takes advantage of laws meant to help the disabled for personal gain.

See the detailed discussion of her crimes against the disabled on our forum

Programs to Avoid...

    Think twice about:

  • Programs that promote tethering or babysitting.
  • Programs that charge thousands of dollars for service dogs. Many programs provide service dogs at no charge, others charge a nominal fee to cover equipment and housing during team training.
  • Programs that are not 501(c)(3) programs.
  • Programs that are not ADI affiliates.
  • Programs that spend less than 18 months training a public access-ready service dog
  • Programs with trainers that do not have credentials.
  • Programs that claim emotional support as a justification for a dog being a service dog.

Any benefits derived from the mere presence of a dog, be it emotional support, calming, or improving social interaction with others, is a bonus and does not in and of itself make a dog a service dog. All service dogs must be individually trained to physically perform tasks, ie to actually DO something, like signaling, retrieving, guiding, etc. These tasks must enable the person with a disability to do something that he or she must be able to do to survive, but cannot do on his or her own because of a disability. Verify this by calling the US Department of Justice at

800 - 514 - 0301 (voice) OR 800 - 514 - 0383 (TTY)

    Consider how program staff deal with people with disabilities:

  • Is the program's website accessible?
  • Does the program have a TTY line? An interpreter? Any other adaptive technology to assist clients with disabilities?
  • Are the staff knowledgeable about the limitations imposed by various disabilities covered in their training program?
  • Do they speak to the person with a disability directly, or about the person to a caregiver?
  • Do they take time to sit down and develop an individualized plan for each client, taking into account the client's specific impairments, lifestyle, abilities, and personal preferences? Or do they train "one size fits all" or "cookie cutter" dogs?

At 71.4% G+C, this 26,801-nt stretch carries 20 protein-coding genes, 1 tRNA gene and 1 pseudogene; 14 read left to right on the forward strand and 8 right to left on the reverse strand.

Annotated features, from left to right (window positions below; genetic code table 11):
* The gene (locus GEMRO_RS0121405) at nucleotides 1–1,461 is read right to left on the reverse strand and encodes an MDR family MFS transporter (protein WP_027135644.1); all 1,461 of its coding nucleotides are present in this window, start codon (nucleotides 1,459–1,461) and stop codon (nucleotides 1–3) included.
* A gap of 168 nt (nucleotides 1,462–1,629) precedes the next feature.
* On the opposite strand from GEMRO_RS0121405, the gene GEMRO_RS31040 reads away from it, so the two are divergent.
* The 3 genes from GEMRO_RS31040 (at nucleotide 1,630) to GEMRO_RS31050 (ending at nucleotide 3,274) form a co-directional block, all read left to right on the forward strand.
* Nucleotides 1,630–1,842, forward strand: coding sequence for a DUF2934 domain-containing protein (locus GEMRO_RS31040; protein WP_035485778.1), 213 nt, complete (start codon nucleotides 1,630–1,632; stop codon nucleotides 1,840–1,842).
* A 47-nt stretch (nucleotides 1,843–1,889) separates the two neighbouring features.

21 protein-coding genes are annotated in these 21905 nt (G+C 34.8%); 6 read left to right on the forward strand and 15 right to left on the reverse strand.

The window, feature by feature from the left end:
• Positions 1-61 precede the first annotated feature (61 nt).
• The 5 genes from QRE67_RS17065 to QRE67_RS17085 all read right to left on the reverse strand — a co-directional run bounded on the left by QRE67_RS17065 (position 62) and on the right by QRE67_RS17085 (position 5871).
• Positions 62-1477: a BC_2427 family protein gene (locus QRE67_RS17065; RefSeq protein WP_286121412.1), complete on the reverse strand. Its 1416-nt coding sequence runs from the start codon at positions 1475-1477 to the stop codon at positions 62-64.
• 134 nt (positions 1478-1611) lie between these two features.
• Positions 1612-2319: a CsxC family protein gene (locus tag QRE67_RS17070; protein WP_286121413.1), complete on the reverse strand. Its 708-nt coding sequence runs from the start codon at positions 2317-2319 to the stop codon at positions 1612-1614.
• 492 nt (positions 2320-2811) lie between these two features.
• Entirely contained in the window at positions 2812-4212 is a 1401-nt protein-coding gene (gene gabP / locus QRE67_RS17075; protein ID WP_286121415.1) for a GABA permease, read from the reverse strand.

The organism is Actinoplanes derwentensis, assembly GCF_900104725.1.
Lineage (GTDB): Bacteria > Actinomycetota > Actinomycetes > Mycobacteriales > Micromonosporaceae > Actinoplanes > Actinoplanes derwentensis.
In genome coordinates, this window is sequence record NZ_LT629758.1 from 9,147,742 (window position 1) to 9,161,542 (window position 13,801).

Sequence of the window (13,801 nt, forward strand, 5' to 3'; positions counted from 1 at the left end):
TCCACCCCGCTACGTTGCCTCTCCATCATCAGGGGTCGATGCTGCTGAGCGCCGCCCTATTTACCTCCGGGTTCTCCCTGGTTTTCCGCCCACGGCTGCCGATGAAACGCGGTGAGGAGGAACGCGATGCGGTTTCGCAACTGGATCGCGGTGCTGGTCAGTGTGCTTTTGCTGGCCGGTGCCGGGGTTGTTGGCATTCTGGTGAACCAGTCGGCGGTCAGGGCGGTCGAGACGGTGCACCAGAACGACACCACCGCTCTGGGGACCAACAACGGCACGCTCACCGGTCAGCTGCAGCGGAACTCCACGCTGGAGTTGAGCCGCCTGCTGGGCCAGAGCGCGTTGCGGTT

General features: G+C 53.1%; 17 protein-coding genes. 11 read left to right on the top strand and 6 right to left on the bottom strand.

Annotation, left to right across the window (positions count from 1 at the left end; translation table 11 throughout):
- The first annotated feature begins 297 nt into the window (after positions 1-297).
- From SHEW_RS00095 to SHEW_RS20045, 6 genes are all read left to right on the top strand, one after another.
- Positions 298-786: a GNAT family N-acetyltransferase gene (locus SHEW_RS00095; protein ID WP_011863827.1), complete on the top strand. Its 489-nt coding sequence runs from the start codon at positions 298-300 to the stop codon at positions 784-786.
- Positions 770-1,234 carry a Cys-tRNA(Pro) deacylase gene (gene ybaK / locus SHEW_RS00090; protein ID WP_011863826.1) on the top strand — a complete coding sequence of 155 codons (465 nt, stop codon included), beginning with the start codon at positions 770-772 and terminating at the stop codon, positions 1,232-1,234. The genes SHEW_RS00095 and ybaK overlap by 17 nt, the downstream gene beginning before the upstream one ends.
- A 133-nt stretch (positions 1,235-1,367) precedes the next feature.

• Can they make themselves understood by the person with a disability?
  • Do they listen to client concerns and respond appropriately?

How do they think about people with disabilities, and how do they treat them?

"My guess is that you use a Psychiatric Service Dog if not, your need for one is obvious ALL OVER YOUR WEBSITE."

- Karen Shirk

"I'll stop here because I am sure you do not want to hear my views on adults with mental illness being paired with service dogs!"

- Karen Shirk

Apparently this person considers it an insult to suggest a person might be disabled by mental illness, though mental illness is prevalent throughout the disability community, even if mental illness is not a person's primary diagnosis. How is this different from calling a person with Autism a retard or a person who cannot speak "dumb?" The whole idea behind the disability rights movement is to garner acceptance of all people with all kinds of disabilities, not to create some sort of dichotomy of which disabilities are "good" or which are "shameful" and fit to be used as an insult.

This is particularly of concern when one realizes most Autistic clients do have one or more co-morbid mental illnesses. Sure, she was angry when she wrote what was quoted above, because we at Service Dog Central share the view of the majority in the service dog community on the issue of tether and babysitter dogs and refuse to subscribe to her self-serving minority viewpoint. Does that make it acceptable to speak of people with perceived disabilities in a derogatory way? Apparently it does show her true feelings about people with disabilities.